Fort Abraham Lincoln State Park

A Late Woodlands occupation (1000 BCE to 1000 CE) left mounds on the bluff overlooking the Missouri and Heart Rivers. Anvil stones about the bluff reach back thousands of years. The Mandan settled the site from about 1550 to 1781.

Various intertribal conflicts took place between the Mandan, Arikara, Húŋkpapȟa Lakȟóta and Iháŋktȟuŋwaŋna (Yanktonai) on location or nearby to determine territorial boundaries.

Guided Tours – Closed for Season

In addition, the Battle of Apple Creek – an Indian Wars battle – took place on site and across the river from present-day Fort Abraham Lincoln State Park; a three-day long skirmish was fought on the Fort Abraham Lincoln military reservation between the US Indian Scouts and the Húŋkpapȟa Lakȟóta visible from the blockhouses atop the bluff; a “wood-cutter” fight between the 17th Infantry and the Húŋkpapȟa Lakȟóta is on location.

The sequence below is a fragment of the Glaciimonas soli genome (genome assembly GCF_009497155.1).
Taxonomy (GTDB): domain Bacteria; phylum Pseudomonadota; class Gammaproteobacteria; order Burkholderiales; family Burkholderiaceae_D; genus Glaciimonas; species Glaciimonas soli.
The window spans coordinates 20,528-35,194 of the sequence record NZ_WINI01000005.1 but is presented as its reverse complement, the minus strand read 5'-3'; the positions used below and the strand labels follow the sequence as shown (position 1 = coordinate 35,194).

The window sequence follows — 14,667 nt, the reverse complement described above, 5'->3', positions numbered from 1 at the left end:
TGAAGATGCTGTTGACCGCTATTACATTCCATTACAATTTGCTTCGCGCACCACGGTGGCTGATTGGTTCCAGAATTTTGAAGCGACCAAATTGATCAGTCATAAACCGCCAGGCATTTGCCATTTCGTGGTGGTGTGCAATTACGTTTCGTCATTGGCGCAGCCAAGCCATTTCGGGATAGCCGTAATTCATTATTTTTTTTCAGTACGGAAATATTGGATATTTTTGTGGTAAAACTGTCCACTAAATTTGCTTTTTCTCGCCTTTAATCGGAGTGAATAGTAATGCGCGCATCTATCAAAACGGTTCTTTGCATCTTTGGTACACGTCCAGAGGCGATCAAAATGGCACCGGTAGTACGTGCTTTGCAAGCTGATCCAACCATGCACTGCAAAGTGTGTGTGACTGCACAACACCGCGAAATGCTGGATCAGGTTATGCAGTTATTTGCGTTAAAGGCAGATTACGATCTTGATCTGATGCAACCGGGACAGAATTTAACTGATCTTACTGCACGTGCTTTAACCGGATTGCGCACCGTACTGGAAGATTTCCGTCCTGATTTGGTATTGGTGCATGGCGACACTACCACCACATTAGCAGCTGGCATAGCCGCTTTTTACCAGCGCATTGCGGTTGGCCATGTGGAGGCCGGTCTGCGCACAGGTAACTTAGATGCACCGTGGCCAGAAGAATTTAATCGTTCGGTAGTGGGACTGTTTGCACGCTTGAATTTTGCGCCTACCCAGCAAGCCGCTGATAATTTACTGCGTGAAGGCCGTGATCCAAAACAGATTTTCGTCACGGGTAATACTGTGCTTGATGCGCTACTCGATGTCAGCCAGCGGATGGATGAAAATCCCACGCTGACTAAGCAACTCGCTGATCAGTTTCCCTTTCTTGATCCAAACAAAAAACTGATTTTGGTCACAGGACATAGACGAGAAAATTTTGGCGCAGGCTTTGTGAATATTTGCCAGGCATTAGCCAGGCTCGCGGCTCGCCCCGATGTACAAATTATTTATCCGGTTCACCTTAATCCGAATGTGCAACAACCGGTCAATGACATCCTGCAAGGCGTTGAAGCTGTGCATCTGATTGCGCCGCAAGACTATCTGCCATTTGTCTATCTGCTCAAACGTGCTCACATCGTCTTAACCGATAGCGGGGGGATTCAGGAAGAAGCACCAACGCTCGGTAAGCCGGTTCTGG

Following the last great Indian Wars fight, the Battle of the Little Bighorn, Fort Abraham Lincoln was used as an internment camp the Nez Perce – before they were sent to Indian Territory – and some of the Northern Cheyenne.

The Corps of Discovery spent one night within present-day Fort Abraham Lincoln State Park, just north of the On-A-Slant Mandan Indian Village. Lt. Col. George Custer led the 7th Cavalry to the Little Bighorn from this site.